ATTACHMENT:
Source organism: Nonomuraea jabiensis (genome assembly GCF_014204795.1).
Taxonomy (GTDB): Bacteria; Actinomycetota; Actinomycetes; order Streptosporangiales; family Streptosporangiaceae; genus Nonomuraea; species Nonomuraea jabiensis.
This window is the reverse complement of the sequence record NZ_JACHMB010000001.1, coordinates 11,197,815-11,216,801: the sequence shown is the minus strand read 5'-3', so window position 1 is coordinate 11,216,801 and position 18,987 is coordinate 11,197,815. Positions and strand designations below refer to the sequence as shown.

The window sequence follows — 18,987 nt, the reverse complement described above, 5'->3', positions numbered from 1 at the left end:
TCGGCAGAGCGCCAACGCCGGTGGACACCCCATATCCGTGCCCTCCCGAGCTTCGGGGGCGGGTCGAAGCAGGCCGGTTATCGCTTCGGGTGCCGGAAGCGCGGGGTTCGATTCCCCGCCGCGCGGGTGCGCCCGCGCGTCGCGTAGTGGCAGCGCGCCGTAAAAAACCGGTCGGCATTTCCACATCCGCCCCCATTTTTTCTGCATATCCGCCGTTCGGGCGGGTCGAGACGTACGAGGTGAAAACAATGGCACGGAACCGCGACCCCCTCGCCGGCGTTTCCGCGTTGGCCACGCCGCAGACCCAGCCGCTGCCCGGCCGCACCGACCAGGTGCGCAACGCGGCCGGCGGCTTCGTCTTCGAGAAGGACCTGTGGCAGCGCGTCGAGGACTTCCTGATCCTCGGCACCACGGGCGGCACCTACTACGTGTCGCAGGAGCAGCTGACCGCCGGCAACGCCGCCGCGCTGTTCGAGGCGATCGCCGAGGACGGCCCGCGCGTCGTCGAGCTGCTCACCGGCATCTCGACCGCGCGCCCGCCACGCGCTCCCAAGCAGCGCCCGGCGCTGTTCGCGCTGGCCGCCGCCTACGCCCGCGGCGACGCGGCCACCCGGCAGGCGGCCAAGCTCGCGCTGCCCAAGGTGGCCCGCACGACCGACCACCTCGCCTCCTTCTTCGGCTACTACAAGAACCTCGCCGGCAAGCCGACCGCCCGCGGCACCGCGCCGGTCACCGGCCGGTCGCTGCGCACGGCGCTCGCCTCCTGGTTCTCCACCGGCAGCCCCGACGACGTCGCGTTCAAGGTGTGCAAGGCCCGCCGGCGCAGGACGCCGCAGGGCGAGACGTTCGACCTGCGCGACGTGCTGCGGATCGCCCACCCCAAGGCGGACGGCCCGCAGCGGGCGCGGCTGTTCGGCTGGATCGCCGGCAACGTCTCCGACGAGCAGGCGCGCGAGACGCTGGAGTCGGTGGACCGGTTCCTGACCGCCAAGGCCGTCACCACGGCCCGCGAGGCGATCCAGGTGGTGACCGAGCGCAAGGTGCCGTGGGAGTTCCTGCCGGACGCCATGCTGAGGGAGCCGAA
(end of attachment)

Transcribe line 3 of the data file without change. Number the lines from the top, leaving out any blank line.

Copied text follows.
This window is the reverse complement of the sequence record NZ_JACHMB010000001.1, coordinates 11,197,815-11,216,801: the sequence shown is the minus strand read 5'-3', so window position 1 is coordinate 11,216,801 and position 18,987 is coordinate 11,197,815. Positions and strand designations below refer to the sequence as shown.